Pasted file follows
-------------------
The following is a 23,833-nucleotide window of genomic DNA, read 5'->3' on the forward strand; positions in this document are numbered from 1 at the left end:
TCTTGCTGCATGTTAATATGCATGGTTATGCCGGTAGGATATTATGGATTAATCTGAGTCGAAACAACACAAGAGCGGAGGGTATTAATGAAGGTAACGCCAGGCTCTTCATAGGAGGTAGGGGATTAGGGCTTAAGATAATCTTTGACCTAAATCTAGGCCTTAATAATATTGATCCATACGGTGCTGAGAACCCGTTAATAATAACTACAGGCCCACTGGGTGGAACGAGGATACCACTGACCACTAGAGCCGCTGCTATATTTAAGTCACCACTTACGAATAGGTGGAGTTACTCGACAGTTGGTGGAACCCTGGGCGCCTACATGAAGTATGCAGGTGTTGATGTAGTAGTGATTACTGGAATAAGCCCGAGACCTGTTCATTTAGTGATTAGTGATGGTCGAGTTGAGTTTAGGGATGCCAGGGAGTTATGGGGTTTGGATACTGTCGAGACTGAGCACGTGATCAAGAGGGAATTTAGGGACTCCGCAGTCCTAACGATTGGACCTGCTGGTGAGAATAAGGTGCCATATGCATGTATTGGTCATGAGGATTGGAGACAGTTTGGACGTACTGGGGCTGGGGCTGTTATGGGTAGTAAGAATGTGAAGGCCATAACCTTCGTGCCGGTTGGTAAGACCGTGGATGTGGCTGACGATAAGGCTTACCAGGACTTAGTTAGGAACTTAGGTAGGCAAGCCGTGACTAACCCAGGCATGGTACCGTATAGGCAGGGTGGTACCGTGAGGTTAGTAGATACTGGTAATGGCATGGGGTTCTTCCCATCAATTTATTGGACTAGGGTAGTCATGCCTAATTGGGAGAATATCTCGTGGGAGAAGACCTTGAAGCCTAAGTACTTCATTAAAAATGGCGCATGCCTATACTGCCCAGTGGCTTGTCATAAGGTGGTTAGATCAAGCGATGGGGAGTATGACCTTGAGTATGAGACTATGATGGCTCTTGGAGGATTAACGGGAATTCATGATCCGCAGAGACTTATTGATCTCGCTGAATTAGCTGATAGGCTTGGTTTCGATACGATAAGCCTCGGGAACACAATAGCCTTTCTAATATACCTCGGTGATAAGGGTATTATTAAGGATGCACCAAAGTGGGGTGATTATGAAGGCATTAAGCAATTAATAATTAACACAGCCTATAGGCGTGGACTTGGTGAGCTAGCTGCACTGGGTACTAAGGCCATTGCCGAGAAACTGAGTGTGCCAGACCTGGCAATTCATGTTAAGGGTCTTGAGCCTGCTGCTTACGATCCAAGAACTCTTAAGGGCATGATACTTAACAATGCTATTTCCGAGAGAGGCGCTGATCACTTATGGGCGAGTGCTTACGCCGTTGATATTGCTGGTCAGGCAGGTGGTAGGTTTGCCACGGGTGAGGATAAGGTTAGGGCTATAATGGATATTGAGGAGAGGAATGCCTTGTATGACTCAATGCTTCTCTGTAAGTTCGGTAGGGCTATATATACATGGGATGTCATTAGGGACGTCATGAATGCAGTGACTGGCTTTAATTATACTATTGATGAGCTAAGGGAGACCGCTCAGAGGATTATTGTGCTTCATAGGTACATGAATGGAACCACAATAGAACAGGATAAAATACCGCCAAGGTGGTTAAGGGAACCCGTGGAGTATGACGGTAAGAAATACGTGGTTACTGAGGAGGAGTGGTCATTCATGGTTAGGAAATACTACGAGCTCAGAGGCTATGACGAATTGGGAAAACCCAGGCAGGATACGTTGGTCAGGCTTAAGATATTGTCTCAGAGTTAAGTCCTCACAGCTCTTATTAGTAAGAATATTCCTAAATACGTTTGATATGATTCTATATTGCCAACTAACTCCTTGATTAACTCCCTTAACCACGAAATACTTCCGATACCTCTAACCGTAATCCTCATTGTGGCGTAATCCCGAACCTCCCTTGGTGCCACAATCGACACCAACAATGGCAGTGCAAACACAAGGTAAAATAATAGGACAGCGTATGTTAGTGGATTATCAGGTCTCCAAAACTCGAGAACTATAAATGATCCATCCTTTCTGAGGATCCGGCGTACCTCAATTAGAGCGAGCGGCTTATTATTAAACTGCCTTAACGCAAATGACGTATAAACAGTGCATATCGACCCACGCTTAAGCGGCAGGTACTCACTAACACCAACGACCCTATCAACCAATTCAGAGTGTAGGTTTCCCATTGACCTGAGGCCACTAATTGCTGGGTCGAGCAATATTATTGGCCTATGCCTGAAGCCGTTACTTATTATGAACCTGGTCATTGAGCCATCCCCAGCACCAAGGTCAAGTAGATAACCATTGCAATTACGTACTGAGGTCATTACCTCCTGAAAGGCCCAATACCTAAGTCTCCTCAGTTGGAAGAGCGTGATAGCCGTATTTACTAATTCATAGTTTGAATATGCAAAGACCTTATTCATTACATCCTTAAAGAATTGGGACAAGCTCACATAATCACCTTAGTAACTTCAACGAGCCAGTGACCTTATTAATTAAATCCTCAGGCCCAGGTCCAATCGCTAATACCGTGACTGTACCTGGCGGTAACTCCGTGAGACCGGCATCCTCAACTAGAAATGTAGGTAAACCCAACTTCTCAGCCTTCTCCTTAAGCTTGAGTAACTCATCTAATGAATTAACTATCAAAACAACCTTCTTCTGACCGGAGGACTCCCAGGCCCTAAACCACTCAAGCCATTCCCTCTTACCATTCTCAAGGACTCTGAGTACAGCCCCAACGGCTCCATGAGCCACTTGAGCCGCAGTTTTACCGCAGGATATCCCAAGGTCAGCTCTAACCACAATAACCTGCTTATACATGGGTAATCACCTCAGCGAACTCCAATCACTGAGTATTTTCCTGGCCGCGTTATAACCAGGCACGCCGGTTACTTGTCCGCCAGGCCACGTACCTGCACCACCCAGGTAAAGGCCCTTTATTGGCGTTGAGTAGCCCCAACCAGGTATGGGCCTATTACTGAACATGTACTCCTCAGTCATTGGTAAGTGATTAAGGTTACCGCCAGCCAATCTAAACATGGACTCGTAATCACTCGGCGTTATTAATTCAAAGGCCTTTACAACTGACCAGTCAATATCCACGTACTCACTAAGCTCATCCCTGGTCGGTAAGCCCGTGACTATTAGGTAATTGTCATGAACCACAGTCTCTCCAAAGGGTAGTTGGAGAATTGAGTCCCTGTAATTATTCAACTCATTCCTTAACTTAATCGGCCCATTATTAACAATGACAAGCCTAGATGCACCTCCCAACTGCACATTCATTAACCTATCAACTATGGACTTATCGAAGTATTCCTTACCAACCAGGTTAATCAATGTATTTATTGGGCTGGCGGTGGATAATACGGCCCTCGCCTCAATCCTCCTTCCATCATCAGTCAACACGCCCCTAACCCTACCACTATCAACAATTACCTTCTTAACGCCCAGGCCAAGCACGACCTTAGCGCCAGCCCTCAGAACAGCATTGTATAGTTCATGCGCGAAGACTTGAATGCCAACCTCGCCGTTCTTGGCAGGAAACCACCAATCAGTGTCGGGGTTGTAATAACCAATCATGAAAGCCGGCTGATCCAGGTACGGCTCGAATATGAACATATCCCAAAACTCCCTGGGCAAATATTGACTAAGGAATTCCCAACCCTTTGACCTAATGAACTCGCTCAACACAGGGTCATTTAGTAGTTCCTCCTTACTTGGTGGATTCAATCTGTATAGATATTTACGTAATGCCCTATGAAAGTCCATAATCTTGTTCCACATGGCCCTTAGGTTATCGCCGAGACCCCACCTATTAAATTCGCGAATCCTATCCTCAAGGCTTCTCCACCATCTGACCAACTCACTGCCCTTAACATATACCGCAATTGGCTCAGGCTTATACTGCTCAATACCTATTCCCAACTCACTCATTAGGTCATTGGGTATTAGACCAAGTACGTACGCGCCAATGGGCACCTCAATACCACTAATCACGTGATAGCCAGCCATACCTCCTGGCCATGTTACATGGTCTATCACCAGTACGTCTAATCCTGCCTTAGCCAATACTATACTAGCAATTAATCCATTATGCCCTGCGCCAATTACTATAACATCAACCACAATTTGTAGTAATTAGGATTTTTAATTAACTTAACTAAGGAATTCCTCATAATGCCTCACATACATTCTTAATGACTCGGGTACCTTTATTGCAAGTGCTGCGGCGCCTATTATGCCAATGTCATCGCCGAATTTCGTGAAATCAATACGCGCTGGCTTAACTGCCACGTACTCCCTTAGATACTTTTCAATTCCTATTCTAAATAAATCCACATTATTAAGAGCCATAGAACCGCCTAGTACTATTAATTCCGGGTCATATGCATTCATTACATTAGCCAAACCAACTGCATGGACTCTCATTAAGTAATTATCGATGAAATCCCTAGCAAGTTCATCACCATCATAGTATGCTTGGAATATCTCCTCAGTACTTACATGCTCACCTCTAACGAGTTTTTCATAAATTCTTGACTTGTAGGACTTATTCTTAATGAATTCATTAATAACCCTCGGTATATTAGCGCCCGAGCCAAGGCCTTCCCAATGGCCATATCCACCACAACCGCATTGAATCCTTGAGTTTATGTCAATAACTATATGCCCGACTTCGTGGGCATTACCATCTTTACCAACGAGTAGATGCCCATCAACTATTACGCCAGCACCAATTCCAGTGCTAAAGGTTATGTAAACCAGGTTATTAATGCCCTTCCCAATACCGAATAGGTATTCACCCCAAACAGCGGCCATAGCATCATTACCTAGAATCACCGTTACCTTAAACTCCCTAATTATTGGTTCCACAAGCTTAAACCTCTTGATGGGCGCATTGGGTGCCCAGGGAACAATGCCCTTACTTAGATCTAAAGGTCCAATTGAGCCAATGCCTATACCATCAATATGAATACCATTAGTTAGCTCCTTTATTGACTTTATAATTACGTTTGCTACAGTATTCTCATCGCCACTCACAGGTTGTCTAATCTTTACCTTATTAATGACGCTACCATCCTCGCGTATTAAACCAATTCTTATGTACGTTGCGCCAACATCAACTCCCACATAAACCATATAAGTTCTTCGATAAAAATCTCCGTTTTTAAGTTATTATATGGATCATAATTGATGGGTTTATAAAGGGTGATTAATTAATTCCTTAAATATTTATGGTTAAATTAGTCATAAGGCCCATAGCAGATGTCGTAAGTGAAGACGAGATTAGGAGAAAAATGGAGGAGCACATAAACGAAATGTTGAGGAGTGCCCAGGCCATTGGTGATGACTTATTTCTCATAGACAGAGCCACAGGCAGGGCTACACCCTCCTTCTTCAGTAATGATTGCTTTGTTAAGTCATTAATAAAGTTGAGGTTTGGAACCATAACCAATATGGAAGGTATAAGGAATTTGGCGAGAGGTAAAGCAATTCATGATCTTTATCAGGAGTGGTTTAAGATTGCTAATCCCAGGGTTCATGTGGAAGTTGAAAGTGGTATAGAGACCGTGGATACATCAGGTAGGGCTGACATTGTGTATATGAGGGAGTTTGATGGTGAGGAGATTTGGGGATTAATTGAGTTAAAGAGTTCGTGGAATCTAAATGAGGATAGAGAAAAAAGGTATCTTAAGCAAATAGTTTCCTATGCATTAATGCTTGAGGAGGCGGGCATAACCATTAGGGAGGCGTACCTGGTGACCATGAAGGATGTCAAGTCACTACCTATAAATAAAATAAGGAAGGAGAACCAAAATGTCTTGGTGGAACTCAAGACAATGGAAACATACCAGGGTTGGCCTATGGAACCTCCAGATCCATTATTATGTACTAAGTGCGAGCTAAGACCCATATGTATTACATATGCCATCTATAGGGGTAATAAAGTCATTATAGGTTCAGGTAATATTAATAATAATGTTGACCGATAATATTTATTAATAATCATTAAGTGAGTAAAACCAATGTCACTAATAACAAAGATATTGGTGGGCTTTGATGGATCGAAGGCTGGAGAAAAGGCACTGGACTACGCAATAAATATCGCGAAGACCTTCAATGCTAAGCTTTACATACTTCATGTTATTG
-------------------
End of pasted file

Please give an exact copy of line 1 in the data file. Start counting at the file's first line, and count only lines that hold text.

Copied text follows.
The following is a 23,833-nucleotide window of genomic DNA, read 5'->3' on the forward strand; positions in this document are numbered from 1 at the left end: